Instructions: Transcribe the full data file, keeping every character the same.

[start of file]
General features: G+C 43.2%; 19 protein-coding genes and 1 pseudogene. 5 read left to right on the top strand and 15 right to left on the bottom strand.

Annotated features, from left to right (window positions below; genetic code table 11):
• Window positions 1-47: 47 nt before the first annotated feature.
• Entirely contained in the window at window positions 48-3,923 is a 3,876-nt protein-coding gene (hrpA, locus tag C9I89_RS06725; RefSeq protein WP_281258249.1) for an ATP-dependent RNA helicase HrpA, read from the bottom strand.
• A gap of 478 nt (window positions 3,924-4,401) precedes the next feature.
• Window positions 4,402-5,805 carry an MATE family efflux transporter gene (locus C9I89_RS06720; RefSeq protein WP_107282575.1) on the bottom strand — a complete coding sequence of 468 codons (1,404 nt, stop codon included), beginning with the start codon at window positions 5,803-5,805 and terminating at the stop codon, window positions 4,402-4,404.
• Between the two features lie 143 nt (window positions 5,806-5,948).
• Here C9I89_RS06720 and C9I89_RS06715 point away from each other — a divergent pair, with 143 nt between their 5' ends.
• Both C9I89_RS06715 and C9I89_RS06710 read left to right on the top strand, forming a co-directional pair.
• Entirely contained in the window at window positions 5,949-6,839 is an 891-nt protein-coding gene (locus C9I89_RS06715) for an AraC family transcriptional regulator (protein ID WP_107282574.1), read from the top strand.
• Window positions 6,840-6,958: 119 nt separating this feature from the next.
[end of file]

General features: G+C 43.2%; 19 protein-coding genes and 1 pseudogene. 5 read left to right on the top strand and 15 right to left on the bottom strand.

Annotated features, from left to right (window positions below; genetic code table 11):
• Window positions 1-47: 47 nt before the first annotated feature.
• Entirely contained in the window at window positions 48-3,923 is a 3,876-nt protein-coding gene (hrpA, locus tag C9I89_RS06725; RefSeq protein WP_281258249.1) for an ATP-dependent RNA helicase HrpA, read from the bottom strand.
• A gap of 478 nt (window positions 3,924-4,401) precedes the next feature.
• Window positions 4,402-5,805 carry an MATE family efflux transporter gene (locus C9I89_RS06720; RefSeq protein WP_107282575.1) on the bottom strand — a complete coding sequence of 468 codons (1,404 nt, stop codon included), beginning with the start codon at window positions 5,803-5,805 and terminating at the stop codon, window positions 4,402-4,404.
• Between the two features lie 143 nt (window positions 5,806-5,948).
• Here C9I89_RS06720 and C9I89_RS06715 point away from each other — a divergent pair, with 143 nt between their 5' ends.
• Both C9I89_RS06715 and C9I89_RS06710 read left to right on the top strand, forming a co-directional pair.
• Entirely contained in the window at window positions 5,949-6,839 is an 891-nt protein-coding gene (locus C9I89_RS06715) for an AraC family transcriptional regulator (protein ID WP_107282574.1), read from the top strand.
• Window positions 6,840-6,958: 119 nt separating this feature from the next.